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Elife. 2019 Nov 19;8. pii: e50223. doi: 10.7554/eLife.50223.

Genome-wide CRISPR screening reveals genetic modifiers of mutant EGFR dependence in human NSCLC.

Author information

Chemical Biology and Therapeutics, Novartis Institutes for Biomedical Research, Cambridge, United States.
Oncology Disease Area, Novartis Institutes for Biomedical Research, Cambridge, United States.
Analytical Sciences and Imaging, Novartis Institutes for Biomedical Research, Basel, Switzerland.


EGFR-mutant NSCLCs frequently respond to EGFR tyrosine kinase inhibitors (TKIs). However, the responses are not durable, and the magnitude of tumor regression is variable, suggesting the existence of genetic modifiers of EGFR dependency. Here, we applied a genome-wide CRISPR-Cas9 screening to identify genetic determinants of EGFR TKI sensitivity and uncovered putative candidates. We show that knockout of RIC8A, essential for G-alpha protein activation, enhanced EGFR TKI-induced cell death. Mechanistically, we demonstrate that RIC8A is a positive regulator of YAP signaling, activation of which rescued the EGFR TKI sensitizing phenotype resulting from RIC8A knockout. We also show that knockout of ARIH2, or other components in the Cullin-5 E3 complex, conferred resistance to EGFR inhibition, in part by promoting nascent protein synthesis through METAP2. Together, these data uncover a spectrum of previously unidentified regulators of EGFR TKI sensitivity in EGFR-mutant human NSCLC, providing insights into the heterogeneity of EGFR TKI treatment responses.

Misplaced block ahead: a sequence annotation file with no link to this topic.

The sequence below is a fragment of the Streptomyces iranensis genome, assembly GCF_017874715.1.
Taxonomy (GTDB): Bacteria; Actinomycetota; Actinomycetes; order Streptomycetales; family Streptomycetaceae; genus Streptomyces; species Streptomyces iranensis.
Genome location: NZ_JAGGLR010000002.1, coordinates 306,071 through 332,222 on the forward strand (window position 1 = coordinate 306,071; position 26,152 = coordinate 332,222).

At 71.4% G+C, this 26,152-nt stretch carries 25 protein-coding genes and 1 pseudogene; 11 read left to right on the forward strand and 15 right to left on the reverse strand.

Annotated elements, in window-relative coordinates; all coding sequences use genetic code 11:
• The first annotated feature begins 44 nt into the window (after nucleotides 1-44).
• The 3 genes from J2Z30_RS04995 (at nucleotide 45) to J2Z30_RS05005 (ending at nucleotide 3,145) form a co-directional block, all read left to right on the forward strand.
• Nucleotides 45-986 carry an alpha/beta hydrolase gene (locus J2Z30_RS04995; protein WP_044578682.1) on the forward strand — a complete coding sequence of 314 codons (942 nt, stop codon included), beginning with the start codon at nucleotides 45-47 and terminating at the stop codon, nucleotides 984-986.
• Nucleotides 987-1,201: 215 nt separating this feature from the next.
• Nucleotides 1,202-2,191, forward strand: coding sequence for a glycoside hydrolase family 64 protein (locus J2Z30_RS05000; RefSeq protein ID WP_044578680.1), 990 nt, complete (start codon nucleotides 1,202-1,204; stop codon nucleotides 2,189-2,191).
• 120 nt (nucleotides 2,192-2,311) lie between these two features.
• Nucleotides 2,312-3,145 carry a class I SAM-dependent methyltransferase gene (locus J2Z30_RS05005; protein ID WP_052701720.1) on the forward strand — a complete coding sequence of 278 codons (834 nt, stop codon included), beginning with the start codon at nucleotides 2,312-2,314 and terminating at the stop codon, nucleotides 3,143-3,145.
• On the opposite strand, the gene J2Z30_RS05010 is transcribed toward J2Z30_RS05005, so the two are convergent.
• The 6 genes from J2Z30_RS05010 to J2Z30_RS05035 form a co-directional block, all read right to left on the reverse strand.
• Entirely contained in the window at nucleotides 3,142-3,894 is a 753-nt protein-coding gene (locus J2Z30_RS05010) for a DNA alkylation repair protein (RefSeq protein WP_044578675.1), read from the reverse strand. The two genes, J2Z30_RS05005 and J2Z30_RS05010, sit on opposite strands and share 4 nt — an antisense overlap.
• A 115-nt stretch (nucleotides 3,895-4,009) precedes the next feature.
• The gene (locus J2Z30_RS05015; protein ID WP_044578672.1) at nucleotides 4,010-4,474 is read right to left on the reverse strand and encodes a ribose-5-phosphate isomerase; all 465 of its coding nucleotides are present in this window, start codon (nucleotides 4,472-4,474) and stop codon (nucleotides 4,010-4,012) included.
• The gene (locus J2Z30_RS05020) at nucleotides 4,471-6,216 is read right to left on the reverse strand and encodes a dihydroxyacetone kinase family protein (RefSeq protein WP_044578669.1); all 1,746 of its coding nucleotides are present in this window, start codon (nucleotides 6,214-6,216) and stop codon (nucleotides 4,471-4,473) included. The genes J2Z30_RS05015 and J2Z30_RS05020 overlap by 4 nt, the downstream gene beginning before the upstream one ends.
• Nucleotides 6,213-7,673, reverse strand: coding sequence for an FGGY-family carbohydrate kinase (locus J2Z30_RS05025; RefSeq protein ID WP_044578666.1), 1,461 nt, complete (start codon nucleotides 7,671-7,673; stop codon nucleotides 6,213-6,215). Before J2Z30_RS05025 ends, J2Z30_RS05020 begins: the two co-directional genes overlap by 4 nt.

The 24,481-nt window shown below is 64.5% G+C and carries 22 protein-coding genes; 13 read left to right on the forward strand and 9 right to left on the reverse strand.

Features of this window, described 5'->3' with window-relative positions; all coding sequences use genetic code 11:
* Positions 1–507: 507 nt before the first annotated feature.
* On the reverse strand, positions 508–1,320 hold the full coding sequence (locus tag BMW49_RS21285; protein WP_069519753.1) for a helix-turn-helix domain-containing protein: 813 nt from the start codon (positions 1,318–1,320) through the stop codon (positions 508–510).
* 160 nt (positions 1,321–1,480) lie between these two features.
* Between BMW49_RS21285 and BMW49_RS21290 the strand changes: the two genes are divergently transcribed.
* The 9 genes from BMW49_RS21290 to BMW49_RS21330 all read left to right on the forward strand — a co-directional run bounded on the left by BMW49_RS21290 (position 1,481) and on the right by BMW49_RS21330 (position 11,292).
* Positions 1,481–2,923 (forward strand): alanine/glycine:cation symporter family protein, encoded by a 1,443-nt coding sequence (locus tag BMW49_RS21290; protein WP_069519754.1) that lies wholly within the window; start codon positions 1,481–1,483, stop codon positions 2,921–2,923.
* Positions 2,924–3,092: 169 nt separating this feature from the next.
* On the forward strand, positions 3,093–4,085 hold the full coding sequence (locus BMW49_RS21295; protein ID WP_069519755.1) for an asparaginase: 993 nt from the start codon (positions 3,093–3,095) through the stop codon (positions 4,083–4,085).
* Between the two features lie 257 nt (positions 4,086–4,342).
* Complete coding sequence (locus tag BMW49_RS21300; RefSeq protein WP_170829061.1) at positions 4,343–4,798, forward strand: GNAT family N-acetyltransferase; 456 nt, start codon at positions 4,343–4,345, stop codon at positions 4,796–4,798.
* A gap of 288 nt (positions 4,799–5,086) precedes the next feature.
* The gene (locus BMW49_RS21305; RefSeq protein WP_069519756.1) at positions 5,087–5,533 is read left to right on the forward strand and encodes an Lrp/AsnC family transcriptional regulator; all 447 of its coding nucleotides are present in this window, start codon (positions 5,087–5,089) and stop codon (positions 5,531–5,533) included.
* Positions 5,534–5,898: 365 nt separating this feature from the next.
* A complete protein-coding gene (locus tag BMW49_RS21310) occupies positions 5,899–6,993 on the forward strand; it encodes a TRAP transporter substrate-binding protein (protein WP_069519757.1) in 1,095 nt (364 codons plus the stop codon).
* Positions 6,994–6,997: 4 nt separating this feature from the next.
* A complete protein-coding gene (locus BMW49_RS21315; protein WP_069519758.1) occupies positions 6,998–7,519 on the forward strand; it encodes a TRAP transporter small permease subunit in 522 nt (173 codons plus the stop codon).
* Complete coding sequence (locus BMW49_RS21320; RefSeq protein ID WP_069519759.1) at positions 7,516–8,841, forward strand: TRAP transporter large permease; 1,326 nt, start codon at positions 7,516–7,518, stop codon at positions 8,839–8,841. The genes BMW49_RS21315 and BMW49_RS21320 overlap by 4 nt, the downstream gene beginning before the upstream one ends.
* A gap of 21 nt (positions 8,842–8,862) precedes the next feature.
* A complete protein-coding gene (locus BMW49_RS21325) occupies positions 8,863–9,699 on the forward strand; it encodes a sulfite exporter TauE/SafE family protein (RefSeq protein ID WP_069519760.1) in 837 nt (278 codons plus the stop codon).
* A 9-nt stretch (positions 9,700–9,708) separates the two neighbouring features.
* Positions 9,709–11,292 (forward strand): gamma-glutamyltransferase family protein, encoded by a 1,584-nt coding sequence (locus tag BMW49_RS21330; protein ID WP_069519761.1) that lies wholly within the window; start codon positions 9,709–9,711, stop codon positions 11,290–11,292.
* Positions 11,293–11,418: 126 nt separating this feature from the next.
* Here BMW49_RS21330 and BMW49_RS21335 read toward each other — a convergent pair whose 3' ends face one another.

ARIH2-CUL5 complex; CRISPR screen; EGFR TKI resistance; GPCR signaling; RIC8A; YAP signaling; cancer biology; cell biology; human

Conflict of interest statement

HZ, JC, MM, BL, ZY, VS, DB, RZ, SQ, FS, QW, AL, JR, CR, DB, XJ, YW, FC affiliated with Novartis Institutes for Biomedical Research. No other competing interests to declare.

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